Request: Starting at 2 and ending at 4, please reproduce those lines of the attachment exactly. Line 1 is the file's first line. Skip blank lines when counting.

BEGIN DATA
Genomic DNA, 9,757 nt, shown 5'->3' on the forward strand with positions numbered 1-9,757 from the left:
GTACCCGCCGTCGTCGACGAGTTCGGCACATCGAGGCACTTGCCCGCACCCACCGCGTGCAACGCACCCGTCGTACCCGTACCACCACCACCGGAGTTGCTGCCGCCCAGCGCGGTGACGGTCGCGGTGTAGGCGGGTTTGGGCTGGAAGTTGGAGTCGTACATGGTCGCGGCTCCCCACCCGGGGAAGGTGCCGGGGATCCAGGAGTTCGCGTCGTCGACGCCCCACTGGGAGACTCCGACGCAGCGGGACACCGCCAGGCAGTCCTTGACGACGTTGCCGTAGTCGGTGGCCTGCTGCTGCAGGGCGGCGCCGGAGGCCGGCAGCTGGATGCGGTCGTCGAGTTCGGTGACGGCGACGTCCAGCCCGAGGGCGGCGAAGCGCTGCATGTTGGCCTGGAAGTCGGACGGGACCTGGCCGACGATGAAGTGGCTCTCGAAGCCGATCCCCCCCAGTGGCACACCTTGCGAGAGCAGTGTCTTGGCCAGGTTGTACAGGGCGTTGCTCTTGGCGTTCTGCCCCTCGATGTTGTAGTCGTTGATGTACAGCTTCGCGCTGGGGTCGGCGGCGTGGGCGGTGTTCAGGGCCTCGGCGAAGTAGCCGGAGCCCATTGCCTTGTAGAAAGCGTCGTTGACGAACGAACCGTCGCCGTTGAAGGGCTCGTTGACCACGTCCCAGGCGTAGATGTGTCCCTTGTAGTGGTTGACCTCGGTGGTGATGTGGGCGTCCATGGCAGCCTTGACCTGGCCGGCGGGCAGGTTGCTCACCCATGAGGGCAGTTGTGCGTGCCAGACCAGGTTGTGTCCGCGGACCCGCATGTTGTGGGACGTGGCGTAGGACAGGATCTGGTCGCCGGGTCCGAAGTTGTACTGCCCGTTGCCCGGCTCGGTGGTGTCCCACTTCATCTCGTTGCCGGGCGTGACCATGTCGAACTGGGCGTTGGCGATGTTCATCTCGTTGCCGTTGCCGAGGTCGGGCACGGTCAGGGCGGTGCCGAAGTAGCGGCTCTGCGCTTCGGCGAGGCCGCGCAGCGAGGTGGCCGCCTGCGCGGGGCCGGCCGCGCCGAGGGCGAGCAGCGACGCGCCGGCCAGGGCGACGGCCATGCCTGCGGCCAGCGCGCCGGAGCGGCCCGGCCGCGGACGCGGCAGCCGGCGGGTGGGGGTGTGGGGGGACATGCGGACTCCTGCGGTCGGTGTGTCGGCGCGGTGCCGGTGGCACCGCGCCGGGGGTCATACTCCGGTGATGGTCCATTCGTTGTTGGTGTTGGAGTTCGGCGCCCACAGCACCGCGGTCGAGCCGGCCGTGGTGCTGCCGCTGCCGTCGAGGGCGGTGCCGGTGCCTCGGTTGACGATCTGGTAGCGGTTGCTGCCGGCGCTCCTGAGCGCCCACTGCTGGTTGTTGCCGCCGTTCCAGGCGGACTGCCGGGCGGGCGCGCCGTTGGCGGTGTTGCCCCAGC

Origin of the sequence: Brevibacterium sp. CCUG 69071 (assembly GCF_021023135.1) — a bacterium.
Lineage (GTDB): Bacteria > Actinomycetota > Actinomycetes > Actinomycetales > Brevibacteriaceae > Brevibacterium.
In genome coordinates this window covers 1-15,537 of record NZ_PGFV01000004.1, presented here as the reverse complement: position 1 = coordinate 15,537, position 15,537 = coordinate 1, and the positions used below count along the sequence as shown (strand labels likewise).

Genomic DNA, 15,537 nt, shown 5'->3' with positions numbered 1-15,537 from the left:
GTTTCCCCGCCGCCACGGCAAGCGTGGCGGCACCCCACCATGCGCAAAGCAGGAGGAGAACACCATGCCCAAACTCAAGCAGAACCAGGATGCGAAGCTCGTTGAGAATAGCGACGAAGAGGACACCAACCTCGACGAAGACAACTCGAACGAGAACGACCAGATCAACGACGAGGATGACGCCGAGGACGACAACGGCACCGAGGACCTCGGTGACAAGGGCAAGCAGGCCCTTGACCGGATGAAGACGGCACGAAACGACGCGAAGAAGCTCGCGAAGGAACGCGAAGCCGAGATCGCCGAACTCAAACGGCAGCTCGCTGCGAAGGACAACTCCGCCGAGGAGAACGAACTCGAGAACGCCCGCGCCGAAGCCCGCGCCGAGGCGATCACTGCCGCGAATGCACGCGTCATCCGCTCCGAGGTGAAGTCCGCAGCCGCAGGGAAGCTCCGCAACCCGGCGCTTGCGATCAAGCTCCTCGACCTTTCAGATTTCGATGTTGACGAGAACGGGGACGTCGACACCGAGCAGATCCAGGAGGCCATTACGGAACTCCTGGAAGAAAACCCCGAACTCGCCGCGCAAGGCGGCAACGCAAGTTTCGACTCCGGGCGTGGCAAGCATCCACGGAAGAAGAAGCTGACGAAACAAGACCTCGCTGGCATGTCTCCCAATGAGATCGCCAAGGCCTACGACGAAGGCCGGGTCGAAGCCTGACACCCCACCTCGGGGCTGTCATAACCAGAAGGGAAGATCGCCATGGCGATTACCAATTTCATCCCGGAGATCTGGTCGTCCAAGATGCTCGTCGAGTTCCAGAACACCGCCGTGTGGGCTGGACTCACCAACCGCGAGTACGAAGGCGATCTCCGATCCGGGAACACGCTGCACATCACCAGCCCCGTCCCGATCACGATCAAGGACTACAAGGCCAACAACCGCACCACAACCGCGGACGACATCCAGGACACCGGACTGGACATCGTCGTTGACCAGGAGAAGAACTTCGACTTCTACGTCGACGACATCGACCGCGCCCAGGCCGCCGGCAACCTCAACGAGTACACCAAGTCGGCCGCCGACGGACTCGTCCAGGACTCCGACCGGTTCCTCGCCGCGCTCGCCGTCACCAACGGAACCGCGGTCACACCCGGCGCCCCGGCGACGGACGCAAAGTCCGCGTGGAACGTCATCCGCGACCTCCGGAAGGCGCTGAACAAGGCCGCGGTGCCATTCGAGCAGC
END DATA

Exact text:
GTACCCGCCGTCGTCGACGAGTTCGGCACATCGAGGCACTTGCCCGCACCCACCGCGTGCAACGCACCCGTCGTACCCGTACCACCACCACCGGAGTTGCTGCCGCCCAGCGCGGTGACGGTCGCGGTGTAGGCGGGTTTGGGCTGGAAGTTGGAGTCGTACATGGTCGCGGCTCCCCACCCGGGGAAGGTGCCGGGGATCCAGGAGTTCGCGTCGTCGACGCCCCACTGGGAGACTCCGACGCAGCGGGACACCGCCAGGCAGTCCTTGACGACGTTGCCGTAGTCGGTGGCCTGCTGCTGCAGGGCGGCGCCGGAGGCCGGCAGCTGGATGCGGTCGTCGAGTTCGGTGACGGCGACGTCCAGCCCGAGGGCGGCGAAGCGCTGCATGTTGGCCTGGAAGTCGGACGGGACCTGGCCGACGATGAAGTGGCTCTCGAAGCCGATCCCCCCCAGTGGCACACCTTGCGAGAGCAGTGTCTTGGCCAGGTTGTACAGGGCGTTGCTCTTGGCGTTCTGCCCCTCGATGTTGTAGTCGTTGATGTACAGCTTCGCGCTGGGGTCGGCGGCGTGGGCGGTGTTCAGGGCCTCGGCGAAGTAGCCGGAGCCCATTGCCTTGTAGAAAGCGTCGTTGACGAACGAACCGTCGCCGTTGAAGGGCTCGTTGACCACGTCCCAGGCGTAGATGTGTCCCTTGTAGTGGTTGACCTCGGTGGTGATGTGGGCGTCCATGGCAGCCTTGACCTGGCCGGCGGGCAGGTTGCTCACCCATGAGGGCAGTTGTGCGTGCCAGACCAGGTTGTGTCCGCGGACCCGCATGTTGTGGGACGTGGCGTAGGACAGGATCTGGTCGCCGGGTCCGAAGTTGTACTGCCCGTTGCCCGGCTCGGTGGTGTCCCACTTCATCTCGTTGCCGGGCGTGACCATGTCGAACTGGGCGTTGGCGATGTTCATCTCGTTGCCGTTGCCGAGGTCGGGCACGGTCAGGGCGGTGCCGAAGTAGCGGCTCTGCGCTTCGGCGAGGCCGCGCAGCGAGGTGGCCGCCTGCGCGGGGCCGGCCGCGCCGAGGGCGAGCAGCGACGCGCCGGCCAGGGCGACGGCCATGCCTGCGGCCAGCGCGCCGGAGCGGCCCGGCCGCGGACGCGGCAGCCGGCGGGTGGGGGTGTGGGGGGACATGCGGACTCCTGCGGTCGGTGTGTCGGCGCGGTGCCGGTGGCACCGCGCCGGGGGTCATACTCCGGTGATGGTCCATTCGTTGTTGGTGTTGGAGTTCGGCGCCCACAGCACCGCGGTCGAGCCGGCCGTGGTGCTGCCGCTGCCGTCGAGGGCGGTGCCGGTGCCTCGGTTGACGATCTGGTAGCGGTTGCTGCCGGCGCTCCTGAGCGCCCACTGCTGGTTGTTGCCGCCGTTCCAGGCGGACTGCCGGGCGGGCGCGCCGTTGGCGGTGTTGCCCCAGC

Origin of the sequence: Brevibacterium sp. CCUG 69071 (assembly GCF_021023135.1) — a bacterium.
Lineage (GTDB): Bacteria > Actinomycetota > Actinomycetes > Actinomycetales > Brevibacteriaceae > Brevibacterium.